projected for food. Once he had this in order they were able to pay off debt and start saving for retirement simply by paying attention to how much they were spending each month on food.
Once you get through your first couple of months of budgeting and see exactly where you are costing yourself money, the next step is to put up barriers that keep us from continuing our overspending ways.
The best way I know to kill your overspending habit is to switch to cash. It is a scientific fact that we spend more when we use our credit or debit cards. People who use their card tend to focus on the benefits of the purchase instead of the cost.
McDonald’s figured this out and now their average credit card order is $7 while their cash orders average $4.50. That my friends, is a 56% greater purchase when you move from cash to card.
When we first figured out the overspending monster had hit our family, we started using cash envelopes. The way this works is you make your budget, take out that amount of money in cash, and put it in an envelope marked for what it is to be used for. Using the grocery shopping as an example, a family of five should be able to do all their grocery shopping for about $750 a month. If you get paid twice a month, then you take out $375 and put it in an envelope each pay period. When the money for groceries is gone then you don’t spend any more on groceries that pay period.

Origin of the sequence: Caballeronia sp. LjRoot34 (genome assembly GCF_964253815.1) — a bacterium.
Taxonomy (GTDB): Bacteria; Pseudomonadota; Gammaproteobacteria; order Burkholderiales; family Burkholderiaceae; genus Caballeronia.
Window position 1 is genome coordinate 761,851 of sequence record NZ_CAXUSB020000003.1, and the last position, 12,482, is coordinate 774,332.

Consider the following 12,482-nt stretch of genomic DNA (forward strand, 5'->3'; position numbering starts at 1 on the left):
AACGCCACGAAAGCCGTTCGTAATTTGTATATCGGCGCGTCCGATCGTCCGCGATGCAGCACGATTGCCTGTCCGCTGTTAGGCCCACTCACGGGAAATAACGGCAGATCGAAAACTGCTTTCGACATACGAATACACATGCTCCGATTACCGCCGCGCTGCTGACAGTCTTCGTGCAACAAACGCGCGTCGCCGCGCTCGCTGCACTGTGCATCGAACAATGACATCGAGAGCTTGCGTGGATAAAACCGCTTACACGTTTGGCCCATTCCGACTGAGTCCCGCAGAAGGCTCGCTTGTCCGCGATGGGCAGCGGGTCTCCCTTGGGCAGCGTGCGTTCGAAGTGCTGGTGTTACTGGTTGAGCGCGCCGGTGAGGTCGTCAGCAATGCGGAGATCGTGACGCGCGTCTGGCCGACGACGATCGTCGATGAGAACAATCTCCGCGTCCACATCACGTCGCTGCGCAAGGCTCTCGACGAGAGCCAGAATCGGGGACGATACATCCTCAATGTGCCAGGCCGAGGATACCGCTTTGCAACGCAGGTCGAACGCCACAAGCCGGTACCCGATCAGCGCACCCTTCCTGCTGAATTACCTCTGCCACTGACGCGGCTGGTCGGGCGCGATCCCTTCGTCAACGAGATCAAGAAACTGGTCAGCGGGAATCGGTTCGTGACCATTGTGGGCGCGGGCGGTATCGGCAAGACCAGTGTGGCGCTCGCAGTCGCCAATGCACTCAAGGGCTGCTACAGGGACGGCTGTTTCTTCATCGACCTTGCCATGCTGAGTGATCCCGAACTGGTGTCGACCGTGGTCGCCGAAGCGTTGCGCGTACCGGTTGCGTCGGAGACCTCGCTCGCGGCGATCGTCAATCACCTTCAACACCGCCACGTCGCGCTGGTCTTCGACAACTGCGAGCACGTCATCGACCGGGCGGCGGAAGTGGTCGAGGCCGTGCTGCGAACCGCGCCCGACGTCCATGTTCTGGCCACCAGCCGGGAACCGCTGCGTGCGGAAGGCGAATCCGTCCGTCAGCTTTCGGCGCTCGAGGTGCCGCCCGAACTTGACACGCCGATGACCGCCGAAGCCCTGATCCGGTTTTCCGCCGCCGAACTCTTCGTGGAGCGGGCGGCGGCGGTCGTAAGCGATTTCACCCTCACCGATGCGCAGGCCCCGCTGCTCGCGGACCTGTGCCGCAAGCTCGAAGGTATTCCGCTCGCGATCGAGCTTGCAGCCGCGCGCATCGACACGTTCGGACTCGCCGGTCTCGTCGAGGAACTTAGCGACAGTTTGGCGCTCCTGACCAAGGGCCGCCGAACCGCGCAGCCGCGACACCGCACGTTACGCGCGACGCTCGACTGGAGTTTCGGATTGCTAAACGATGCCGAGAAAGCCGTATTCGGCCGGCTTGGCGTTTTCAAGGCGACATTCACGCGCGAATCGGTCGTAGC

This can lead to some interesting meals at the end of the month, but it will insure that you are not overspending. For my family we used five envelopes: groceries, dining out, entertainment, personal care, and clothing. Just getting these areas under control freed up about $500 in monthly money.
Other Areas to Check for Overspending
The final area where a budget can save you money is in your recurring monthly payments. These are areas like your cable bill, insurance, or even utilities.
When you are budgeting you begin to see the fluctuations in your payments. For instance, we noticed that the electric bill was abnormally high one month. Instead of writing that off as an anomaly I contacted the power company and made sure that I did not have an energy killer somewhere in my house (like a bad hot water heater). Turned out is was just a very hot July compared to the recent years, but if there were a real problem I would have caught it instead of getting stuck with high electric bills for several months.